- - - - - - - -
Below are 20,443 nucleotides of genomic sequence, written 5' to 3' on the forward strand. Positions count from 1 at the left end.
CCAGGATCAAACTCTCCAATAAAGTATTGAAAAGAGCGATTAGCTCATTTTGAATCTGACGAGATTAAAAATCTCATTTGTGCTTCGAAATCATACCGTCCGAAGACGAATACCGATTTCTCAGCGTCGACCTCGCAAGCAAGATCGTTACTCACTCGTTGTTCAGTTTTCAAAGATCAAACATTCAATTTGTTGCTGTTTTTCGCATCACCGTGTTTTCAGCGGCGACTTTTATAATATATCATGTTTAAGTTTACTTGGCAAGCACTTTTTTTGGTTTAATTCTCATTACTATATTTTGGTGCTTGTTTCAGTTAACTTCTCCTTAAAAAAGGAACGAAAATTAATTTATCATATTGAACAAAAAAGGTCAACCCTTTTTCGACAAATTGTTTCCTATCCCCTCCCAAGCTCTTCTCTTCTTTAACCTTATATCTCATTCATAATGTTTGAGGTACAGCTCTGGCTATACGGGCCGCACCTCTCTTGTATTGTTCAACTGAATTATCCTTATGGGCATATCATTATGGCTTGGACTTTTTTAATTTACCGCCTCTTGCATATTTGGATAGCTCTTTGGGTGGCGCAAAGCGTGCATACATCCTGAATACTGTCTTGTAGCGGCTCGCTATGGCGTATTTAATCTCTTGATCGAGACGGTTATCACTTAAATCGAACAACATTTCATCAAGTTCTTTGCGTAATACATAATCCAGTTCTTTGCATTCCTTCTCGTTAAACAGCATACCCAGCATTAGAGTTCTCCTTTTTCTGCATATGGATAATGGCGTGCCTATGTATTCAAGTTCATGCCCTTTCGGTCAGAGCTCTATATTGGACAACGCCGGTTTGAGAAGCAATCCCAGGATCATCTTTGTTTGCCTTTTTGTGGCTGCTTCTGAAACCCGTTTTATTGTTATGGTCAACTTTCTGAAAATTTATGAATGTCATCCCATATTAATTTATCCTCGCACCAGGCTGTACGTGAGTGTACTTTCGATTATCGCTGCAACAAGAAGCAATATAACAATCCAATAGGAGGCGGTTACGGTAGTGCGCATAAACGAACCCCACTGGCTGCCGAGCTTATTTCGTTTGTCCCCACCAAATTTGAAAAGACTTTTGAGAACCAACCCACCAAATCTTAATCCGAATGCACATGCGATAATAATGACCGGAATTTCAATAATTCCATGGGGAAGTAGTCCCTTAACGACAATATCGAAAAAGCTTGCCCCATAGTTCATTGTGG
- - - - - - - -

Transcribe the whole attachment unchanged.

Below are 20,443 nucleotides of genomic sequence, written 5' to 3' on the forward strand. Positions count from 1 at the left end.
CCAGGATCAAACTCTCCAATAAAGTATTGAAAAGAGCGATTAGCTCATTTTGAATCTGACGAGATTAAAAATCTCATTTGTGCTTCGAAATCATACCGTCCGAAGACGAATACCGATTTCTCAGCGTCGACCTCGCAAGCAAGATCGTTACTCACTCGTTGTTCAGTTTTCAAAGATCAAACATTCAATTTGTTGCTGTTTTTCGCATCACCGTGTTTTCAGCGGCGACTTTTATAATATATCATGTTTAAGTTTACTTGGCAAGCACTTTTTTTGGTTTAATTCTCATTACTATATTTTGGTGCTTGTTTCAGTTAACTTCTCCTTAAAAAAGGAACGAAAATTAATTTATCATATTGAACAAAAAAGGTCAACCCTTTTTCGACAAATTGTTTCCTATCCCCTCCCAAGCTCTTCTCTTCTTTAACCTTATATCTCATTCATAATGTTTGAGGTACAGCTCTGGCTATACGGGCCGCACCTCTCTTGTATTGTTCAACTGAATTATCCTTATGGGCATATCATTATGGCTTGGACTTTTTTAATTTACCGCCTCTTGCATATTTGGATAGCTCTTTGGGTGGCGCAAAGCGTGCATACATCCTGAATACTGTCTTGTAGCGGCTCGCTATGGCGTATTTAATCTCTTGATCGAGACGGTTATCACTTAAATCGAACAACATTTCATCAAGTTCTTTGCGTAATACATAATCCAGTTCTTTGCATTCCTTCTCGTTAAACAGCATACCCAGCATTAGAGTTCTCCTTTTTCTGCATATGGATAATGGCGTGCCTATGTATTCAAGTTCATGCCCTTTCGGTCAGAGCTCTATATTGGACAACGCCGGTTTGAGAAGCAATCCCAGGATCATCTTTGTTTGCCTTTTTGTGGCTGCTTCTGAAACCCGTTTTATTGTTATGGTCAACTTTCTGAAAATTTATGAATGTCATCCCATATTAATTTATCCTCGCACCAGGCTGTACGTGAGTGTACTTTCGATTATCGCTGCAACAAGAAGCAATATAACAATCCAATAGGAGGCGGTTACGGTAGTGCGCATAAACGAACCCCACTGGCTGCCGAGCTTATTTCGTTTGTCCCCACCAAATTTGAAAAGACTTTTGAGAACCAACCCACCAAATCTTAATCCGAATGCACATGCGATAATAATGACCGGAATTTCAATAATTCCATGGGGAAGTAGTCCCTTAACGACAATATCGAAAAAGCTTGCCCCATAGTTCATTGTGG